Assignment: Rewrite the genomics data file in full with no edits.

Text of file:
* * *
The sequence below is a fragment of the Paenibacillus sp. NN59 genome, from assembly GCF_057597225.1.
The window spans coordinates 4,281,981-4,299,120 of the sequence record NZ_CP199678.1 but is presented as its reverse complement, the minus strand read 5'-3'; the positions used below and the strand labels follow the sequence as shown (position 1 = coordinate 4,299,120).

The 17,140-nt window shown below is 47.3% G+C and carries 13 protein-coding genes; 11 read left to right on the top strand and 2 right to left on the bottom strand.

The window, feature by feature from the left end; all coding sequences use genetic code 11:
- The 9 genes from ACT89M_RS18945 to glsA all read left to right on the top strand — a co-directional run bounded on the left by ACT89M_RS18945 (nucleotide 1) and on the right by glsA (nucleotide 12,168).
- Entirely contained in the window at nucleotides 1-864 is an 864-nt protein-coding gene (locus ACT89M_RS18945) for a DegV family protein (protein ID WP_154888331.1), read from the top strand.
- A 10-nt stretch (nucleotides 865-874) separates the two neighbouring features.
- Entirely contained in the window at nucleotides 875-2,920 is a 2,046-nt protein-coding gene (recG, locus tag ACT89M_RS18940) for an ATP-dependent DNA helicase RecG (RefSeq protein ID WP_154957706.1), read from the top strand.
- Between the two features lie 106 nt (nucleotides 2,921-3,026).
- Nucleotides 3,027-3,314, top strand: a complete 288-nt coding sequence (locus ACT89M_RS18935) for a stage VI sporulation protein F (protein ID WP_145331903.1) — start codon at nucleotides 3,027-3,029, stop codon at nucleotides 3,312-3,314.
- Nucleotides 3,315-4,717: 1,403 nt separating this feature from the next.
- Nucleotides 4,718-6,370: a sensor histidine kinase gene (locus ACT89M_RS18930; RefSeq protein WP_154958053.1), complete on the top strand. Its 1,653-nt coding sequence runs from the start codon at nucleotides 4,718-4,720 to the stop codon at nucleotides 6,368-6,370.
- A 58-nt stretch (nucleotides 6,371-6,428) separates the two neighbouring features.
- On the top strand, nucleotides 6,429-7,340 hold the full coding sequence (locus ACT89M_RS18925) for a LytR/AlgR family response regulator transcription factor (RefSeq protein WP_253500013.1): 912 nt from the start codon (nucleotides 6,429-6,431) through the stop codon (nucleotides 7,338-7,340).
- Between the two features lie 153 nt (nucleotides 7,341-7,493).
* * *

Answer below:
The sequence below is a fragment of the Paenibacillus sp. NN59 genome, from assembly GCF_057597225.1.
The window spans coordinates 4,281,981-4,299,120 of the sequence record NZ_CP199678.1 but is presented as its reverse complement, the minus strand read 5'-3'; the positions used below and the strand labels follow the sequence as shown (position 1 = coordinate 4,299,120).

The 17,140-nt window shown below is 47.3% G+C and carries 13 protein-coding genes; 11 read left to right on the top strand and 2 right to left on the bottom strand.

The window, feature by feature from the left end; all coding sequences use genetic code 11:
- The 9 genes from ACT89M_RS18945 to glsA all read left to right on the top strand — a co-directional run bounded on the left by ACT89M_RS18945 (nucleotide 1) and on the right by glsA (nucleotide 12,168).
- Entirely contained in the window at nucleotides 1-864 is an 864-nt protein-coding gene (locus ACT89M_RS18945) for a DegV family protein (protein ID WP_154888331.1), read from the top strand.
- A 10-nt stretch (nucleotides 865-874) separates the two neighbouring features.
- Entirely contained in the window at nucleotides 875-2,920 is a 2,046-nt protein-coding gene (recG, locus tag ACT89M_RS18940) for an ATP-dependent DNA helicase RecG (RefSeq protein ID WP_154957706.1), read from the top strand.
- Between the two features lie 106 nt (nucleotides 2,921-3,026).
- Nucleotides 3,027-3,314, top strand: a complete 288-nt coding sequence (locus ACT89M_RS18935) for a stage VI sporulation protein F (protein ID WP_145331903.1) — start codon at nucleotides 3,027-3,029, stop codon at nucleotides 3,312-3,314.
- Nucleotides 3,315-4,717: 1,403 nt separating this feature from the next.
- Nucleotides 4,718-6,370: a sensor histidine kinase gene (locus ACT89M_RS18930; RefSeq protein WP_154958053.1), complete on the top strand. Its 1,653-nt coding sequence runs from the start codon at nucleotides 4,718-4,720 to the stop codon at nucleotides 6,368-6,370.
- A 58-nt stretch (nucleotides 6,371-6,428) separates the two neighbouring features.
- On the top strand, nucleotides 6,429-7,340 hold the full coding sequence (locus ACT89M_RS18925) for a LytR/AlgR family response regulator transcription factor (RefSeq protein WP_253500013.1): 912 nt from the start codon (nucleotides 6,429-6,431) through the stop codon (nucleotides 7,338-7,340).
- Between the two features lie 153 nt (nucleotides 7,341-7,493).